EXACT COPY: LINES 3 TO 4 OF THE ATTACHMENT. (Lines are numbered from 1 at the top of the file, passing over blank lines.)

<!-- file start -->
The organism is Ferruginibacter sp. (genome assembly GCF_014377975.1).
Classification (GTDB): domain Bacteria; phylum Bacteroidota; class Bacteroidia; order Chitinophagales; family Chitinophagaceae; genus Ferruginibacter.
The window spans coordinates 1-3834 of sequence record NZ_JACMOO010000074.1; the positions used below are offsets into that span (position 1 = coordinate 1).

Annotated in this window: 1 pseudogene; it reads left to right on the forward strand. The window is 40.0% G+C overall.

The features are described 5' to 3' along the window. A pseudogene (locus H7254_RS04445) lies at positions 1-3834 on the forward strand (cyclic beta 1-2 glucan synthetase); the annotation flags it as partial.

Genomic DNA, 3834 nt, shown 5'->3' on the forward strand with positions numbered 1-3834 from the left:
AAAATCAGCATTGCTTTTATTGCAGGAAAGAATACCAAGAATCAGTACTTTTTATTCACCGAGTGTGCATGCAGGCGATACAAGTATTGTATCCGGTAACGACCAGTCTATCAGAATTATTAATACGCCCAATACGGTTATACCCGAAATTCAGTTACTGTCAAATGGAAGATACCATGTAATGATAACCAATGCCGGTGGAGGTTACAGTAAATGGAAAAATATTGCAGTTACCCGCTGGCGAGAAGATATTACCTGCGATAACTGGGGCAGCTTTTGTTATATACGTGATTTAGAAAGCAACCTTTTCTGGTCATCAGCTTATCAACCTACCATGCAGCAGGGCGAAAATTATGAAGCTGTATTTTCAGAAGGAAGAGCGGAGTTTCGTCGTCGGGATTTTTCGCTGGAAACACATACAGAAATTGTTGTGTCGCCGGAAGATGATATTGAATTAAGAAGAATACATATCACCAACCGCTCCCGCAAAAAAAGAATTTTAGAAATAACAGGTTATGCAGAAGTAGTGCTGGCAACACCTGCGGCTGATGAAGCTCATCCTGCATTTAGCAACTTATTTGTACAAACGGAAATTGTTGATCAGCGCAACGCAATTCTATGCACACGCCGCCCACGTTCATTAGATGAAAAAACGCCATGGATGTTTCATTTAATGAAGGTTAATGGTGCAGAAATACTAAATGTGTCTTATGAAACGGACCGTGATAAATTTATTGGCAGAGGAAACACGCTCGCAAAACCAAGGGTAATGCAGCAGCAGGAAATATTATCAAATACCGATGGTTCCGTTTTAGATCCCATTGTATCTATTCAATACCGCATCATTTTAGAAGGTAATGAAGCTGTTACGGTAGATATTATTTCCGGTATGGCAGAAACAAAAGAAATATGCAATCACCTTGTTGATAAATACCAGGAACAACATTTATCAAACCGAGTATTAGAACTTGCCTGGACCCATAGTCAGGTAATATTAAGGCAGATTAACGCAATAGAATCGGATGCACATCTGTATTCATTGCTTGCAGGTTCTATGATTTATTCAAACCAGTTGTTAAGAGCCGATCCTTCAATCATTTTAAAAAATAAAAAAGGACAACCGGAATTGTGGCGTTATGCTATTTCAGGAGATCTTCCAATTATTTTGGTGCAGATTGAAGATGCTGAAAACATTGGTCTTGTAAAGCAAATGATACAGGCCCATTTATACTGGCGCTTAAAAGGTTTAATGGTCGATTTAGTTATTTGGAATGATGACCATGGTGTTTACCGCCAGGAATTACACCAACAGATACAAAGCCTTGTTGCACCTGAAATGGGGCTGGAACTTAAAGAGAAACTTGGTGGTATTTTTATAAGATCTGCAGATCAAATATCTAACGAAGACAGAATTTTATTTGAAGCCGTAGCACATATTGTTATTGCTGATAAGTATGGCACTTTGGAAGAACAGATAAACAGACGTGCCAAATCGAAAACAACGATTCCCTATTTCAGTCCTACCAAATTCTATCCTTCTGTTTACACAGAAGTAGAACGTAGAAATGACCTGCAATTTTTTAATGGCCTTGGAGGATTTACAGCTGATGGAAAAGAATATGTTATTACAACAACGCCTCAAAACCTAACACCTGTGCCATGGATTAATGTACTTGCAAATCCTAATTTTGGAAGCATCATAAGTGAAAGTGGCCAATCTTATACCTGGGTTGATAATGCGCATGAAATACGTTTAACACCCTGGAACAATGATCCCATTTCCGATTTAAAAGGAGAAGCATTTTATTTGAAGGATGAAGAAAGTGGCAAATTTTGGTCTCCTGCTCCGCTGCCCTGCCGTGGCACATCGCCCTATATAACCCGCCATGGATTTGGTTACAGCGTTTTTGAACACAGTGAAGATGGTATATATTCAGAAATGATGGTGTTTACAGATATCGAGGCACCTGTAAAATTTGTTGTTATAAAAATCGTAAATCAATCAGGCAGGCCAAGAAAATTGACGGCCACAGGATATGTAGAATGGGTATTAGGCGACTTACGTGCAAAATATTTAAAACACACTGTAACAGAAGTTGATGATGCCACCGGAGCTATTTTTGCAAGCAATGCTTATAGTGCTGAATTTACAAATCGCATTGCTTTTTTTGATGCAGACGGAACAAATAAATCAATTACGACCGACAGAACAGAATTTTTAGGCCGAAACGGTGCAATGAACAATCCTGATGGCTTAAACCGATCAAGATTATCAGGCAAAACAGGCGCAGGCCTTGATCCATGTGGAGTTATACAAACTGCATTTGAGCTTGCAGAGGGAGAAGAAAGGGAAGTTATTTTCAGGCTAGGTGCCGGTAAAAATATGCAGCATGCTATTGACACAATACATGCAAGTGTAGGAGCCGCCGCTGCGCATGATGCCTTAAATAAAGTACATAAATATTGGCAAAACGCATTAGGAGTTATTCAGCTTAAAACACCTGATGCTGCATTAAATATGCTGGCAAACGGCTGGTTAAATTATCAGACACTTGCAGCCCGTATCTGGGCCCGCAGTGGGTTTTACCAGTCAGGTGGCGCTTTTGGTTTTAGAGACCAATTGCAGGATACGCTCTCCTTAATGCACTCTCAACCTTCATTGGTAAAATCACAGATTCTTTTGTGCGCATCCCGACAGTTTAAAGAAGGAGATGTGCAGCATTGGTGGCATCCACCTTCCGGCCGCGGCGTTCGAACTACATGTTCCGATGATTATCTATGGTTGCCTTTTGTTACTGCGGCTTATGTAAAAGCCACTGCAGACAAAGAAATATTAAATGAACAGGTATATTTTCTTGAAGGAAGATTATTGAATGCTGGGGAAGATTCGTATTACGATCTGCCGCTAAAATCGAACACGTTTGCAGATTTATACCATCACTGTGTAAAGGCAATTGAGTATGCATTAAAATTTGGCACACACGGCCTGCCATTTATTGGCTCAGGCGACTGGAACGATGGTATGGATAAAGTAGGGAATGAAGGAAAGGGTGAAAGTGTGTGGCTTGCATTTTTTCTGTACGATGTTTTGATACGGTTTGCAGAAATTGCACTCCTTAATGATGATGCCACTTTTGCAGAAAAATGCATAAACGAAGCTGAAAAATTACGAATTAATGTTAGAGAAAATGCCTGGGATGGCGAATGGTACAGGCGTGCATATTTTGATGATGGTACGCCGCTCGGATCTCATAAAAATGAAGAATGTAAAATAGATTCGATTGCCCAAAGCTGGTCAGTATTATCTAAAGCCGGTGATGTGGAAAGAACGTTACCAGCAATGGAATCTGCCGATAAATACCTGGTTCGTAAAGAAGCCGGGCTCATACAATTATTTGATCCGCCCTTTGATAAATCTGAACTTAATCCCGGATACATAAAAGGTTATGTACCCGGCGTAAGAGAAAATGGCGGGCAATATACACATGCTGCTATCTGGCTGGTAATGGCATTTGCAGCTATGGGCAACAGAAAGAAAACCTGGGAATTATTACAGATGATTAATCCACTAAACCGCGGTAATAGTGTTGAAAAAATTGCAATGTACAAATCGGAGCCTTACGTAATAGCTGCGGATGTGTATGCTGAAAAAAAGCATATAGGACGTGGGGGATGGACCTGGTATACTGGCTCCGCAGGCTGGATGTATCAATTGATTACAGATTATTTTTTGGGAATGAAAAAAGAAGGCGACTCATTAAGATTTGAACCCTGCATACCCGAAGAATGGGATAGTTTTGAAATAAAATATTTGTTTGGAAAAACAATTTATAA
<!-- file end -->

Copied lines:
The window spans coordinates 1-3834 of sequence record NZ_JACMOO010000074.1; the positions used below are offsets into that span (position 1 = coordinate 1).

Annotated in this window: 1 pseudogene; it reads left to right on the forward strand. The window is 40.0% G+C overall.